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Widow sues State Police over officer’s slaying on I-10

Officer Darian Jarrott

Copyright © 2021 Albuquerque Journal

The widow of a New Mexico State Police officer fatally shot during a traffic stop in February has filed a wrongful death lawsuit contending that her husband died because of the agency’s negligence.

Gabriella Jarrott filed the lawsuit Friday in 1st Judicial District Court in Santa Fe on behalf of her minor children and as personal representative of the estate of Darian Jarrott. The lawsuit names the state Department of Public Safety as a defendant and alleges negligence.

State Police declined to comment on the lawsuit.

The suit seeks unspecified damages, including “costs of this action and any other relief the Court deems just and proper.” Gabriella Jarrott is represented by attorney Sam Bregman.

Omar Cueva fatally shot the 28-year-old on Feb. 4 after Jarrott pulled him over along Interstate 10 east of Deming. Cueva, 39, then got into a chase and gunfight with authorities that ended with his death in Las Cruces.

State Police documents previously released to the Journal reveal that Cueva had been targeted in a federal drug sting involving a confidential informant and undercover agent.

Officials with Homeland Security Investigations were hoping that State Police could take Cueva into custody during a traffic stop so that he wouldn’t suspect that he had been set up by the undercover agent and confidential informant.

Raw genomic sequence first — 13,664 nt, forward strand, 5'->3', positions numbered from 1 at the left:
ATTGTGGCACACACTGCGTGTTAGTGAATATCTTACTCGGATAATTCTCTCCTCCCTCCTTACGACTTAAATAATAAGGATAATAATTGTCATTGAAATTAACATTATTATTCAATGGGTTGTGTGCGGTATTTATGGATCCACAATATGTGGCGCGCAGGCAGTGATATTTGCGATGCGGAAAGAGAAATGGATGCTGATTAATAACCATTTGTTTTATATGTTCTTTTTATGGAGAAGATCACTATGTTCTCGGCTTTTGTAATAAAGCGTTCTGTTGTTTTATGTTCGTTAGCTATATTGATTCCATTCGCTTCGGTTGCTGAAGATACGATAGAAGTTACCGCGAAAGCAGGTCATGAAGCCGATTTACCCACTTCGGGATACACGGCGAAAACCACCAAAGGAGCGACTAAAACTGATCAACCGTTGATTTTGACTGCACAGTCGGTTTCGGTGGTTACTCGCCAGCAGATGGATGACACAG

Bregman said Jarrott was “slaughtered in an ambush that never had to happen.”

“The reason he was killed was because Homeland Security Investigations valued the identity of a confidential informant more than the life of a State Police officer,” Bregman told the Journal. “This all could have been avoided.”

He said he will also be filing a lawsuit against HSI, which tasked State Police with Cueva’s capture along I-10 as an alternative to arresting him during an undercover drug buy in Las Cruces.

The lawsuit alleges that State Police and HSI had Jarrott make the traffic stop without any backup or protective gear and without informing him of “how dangerous Cueva was known to be.”

To protect its confidential informer, HSI chose “not to simply arrest” Cueva, who was “heavily armed” and had a large amount of drugs, at the drug buy but have State Police arrest him during a traffic stop between Deming and Las Cruces, the lawsuit states.

Another pair of State Police officers and Jarrott’s sergeant were aware of the operation and Cueva’s history but Jarrott, the lawsuit alleges, was not informed or invited to the HSI briefing beforehand.

Most of the allegations made in the lawsuit were detailed in State Police records previously made public. But the suit also alleges that Jarrott – who enforced commercial vehicle regulations with DPS before coming to State Police – was not provided the full training and law enforcement academy curriculum given to other State Police officers.

“Jarrott had no substantial training in special tactics or the kind of high-risk operation that was being carried out with respect to Cueva,” the lawsuit states.

The lawsuit contends Jarrott’s superiors were aware of Jarrott’s background and “knew he did not have the proper training or experience to apprehend Cueva.”


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